Tuesday, April 28, 2015

Golden Apples

Far to the west, so far that it almost balances on the rim at the edge of the world, lies an island. Being an enchanted place, this particular island is the home of beings not encountered in our own everyday world, but if we are fortunate we may perhaps visit it in our dreams. Were we to do so, we would encounter three beautiful nymphs known as the Hesperides, who are the daughters of the sunset. For when at day’s end the golden sun slips beneath the world to begin its journey through the starry realms of night, the nymphs are the last beings to bid it farewell until the following dawn.

On this enchanted isle grows the sacred tree of Hera, the consort of great Zeus. This remarkable tree, which was grown from the fruit that was a wedding gift from Gaia, the earth goddess, bears apples of pure gold whose possession will grant precious immortality to anyone who owns them. It is the task of the Hesperides to guard these apples well, and to keep a watchful eye on the three nymphs and to make sure that they are fulfilling their task, a huge and terrible serpent twines its glinting coils around the tree’s trunk.

In this idyllic scene we recognize all the elements of enchantment: a sunset island set apart from the world, three beautiful nymphs, a fearsome guardian serpent, and a tree which bears miraculous fruit. It echoes other such scenes familiar to us from other stories and other places: Idun, goddess of spring and rebirth, who, in the Islandic Edda, took care of the golden apples, the poisoned apple in the story of Snow White, and the tree and the serpent that dwells in the Garden of Eden. And like the Eden story in the Book of Genesis, we are aware that in order for things to happen, in order for the story to progress further, the walls of enchantment have to be breached.

On the island of the Hesperides that disruptive influence arrives in the form of the goddess Eris, whose very name means ‘Discord’. Exactly how this troublesome goddess managed what she did is unclear. Perhaps she tricked the guardian serpent, or perhaps she caused some quarrel to break out between the three peaceable nymphs. The result is the same: Eris leaves the enchanted island with one of the apples in her possession. Being the devious goddess that she is, Eris has little interest in keeping the apple for herself. She is, after all, already immortal. No, her plan for the precious apple is much more insidious. The goddess writes on the apple the three beguiling words: “To the fairest”, and tosses it into the midst of a feast of the gods on Olympus. 

The goddesses Hera, Aphrodite and Athena naturally all claim that the apple is intended for them, and the mortal, Prince Paris, is brought in to settle the dispute. Beautiful Aphrodite sways the outcome in her favour with a simple but irresistible bribe: she promises Paris the hand of the fairest of mortals, Helen, who would become known as Helen of Troy, if the prince will decide in her favour. With such a prize on offer, the outcome is never in doubt. Paris claims what the goddess of love has granted, kidnaps Helen – and the terrible and tragic seed which leads to the drawn-out and deadly Trojan War is sown.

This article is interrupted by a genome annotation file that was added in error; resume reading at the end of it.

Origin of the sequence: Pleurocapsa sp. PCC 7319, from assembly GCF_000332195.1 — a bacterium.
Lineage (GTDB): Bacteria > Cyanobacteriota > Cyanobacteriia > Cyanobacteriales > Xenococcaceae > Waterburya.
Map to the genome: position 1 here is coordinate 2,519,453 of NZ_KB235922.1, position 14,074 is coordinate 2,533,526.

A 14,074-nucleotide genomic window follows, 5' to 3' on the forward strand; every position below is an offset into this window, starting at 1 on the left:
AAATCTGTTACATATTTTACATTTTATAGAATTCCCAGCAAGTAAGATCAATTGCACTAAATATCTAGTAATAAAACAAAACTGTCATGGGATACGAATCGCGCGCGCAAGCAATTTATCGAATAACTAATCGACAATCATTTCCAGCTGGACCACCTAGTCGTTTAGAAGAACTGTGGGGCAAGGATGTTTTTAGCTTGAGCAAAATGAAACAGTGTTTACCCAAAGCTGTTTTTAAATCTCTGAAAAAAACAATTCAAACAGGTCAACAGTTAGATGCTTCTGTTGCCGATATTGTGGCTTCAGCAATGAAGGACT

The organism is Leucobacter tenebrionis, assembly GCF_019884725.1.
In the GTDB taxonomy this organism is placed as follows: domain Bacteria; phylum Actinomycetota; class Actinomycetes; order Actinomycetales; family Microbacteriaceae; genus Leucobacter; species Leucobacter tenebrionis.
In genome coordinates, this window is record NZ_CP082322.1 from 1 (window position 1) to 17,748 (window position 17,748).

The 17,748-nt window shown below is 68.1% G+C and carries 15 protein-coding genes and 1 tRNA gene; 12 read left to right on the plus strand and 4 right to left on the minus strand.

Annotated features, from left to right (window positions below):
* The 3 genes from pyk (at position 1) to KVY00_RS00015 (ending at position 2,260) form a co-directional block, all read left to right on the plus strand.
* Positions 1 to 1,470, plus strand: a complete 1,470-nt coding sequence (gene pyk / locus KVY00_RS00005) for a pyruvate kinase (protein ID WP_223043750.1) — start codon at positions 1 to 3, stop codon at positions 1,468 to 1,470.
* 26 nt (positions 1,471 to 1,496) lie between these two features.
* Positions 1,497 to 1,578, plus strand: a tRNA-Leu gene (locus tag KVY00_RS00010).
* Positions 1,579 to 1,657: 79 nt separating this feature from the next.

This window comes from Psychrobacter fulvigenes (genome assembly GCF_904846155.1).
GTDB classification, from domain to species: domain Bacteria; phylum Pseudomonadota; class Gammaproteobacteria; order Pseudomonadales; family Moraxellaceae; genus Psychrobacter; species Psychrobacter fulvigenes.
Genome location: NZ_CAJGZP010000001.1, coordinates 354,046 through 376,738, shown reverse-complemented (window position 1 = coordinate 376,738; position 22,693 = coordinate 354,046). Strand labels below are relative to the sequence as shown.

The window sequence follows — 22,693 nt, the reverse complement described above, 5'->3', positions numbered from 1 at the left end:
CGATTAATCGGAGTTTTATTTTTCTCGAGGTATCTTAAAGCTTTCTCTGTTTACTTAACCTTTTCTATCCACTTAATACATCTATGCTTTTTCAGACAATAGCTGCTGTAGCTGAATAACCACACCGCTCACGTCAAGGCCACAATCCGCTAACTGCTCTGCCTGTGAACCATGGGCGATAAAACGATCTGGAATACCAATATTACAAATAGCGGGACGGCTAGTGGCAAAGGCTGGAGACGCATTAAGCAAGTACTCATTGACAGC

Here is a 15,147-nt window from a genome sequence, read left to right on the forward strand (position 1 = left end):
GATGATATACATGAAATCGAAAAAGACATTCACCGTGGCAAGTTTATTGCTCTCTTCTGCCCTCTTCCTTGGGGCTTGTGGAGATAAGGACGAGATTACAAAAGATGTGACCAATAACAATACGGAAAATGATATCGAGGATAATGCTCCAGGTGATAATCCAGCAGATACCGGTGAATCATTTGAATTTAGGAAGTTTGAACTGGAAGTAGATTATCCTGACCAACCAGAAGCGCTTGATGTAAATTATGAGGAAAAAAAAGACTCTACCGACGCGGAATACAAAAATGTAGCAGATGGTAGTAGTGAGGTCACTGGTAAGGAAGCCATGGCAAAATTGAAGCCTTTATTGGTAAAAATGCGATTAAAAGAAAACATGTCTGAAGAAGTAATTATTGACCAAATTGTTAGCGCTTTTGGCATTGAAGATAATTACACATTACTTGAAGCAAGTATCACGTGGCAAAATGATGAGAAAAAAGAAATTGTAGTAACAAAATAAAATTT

One small act carried out with mischievous intent can set in motion a whole chain of events whose outcome cannot be foreseen – not even by the individual who set those events in motion. Neither gods nor mortals can control those events, which, like ripples which disturb the surface of a still pond, continue to spread beyond the cause that started them. The three Hesperides must mourn the loss of the precious fruit entrusted to them. But perhaps the apple of Discord did grant a certain measure of immortality. So many centuries later, we still know the names and can relate the stories of those who feature in these ancient tales. And we can trace the events in our own lives which might reflect them, and each in our own way work, like the Hesperides, to come to terms with what has been taken from us. 

Painting: The Garden of the Hesperides, by Frederic, Lord Leighton.


  1. Thank you Emma for this is beautiful and utterly poetic rendering of an ancient legend. The legend seems to focus on something of great value and its subsequent loss. What we seek on the outside cannot truly be owned, perhaps temporarily we may believe we own something, but soon the universe has other plans and it is gone! This is the impermanence of all things. Not that there isn't beauty, intelligence or value in these things, for indeed life is full of beauty, grace, and intelligence, but no thing is meant to be eternal. All things that we feel we need and think we must obtain because we have imprinted a value upon them will one day be gone. Even when we achieve them the time we have them is fleeting, or we soon realize that they do not really make us fulfilled anyway. What an existential conundrum! Sages and mystics have all pointed to this impermanence of things but they have also pointed that the impermanence is a counterpoint to what is not impermanent, the eternal. The greatest treasure cannot be taken away from us because it is intrinsically who we are. We are the Soul of the universe, formless, boundless and eternal. Who we are cannot be diminished, tainted or touched by any thing. In this way the golden apple of immortality is already ours.

    1. Thank you, Joseph, for your own contribution to what I say here, particularly when you mention that the universe has other plans. How true this is! I am sure that anyone reading this will be nodding in agreement from their own experience. How well you have grasped one of the themes which I wish to express here when you say that the golden apple of immortality is already ours. How often we seek for things which we imagine to be far away when all the time those very things are within ourselves. ♥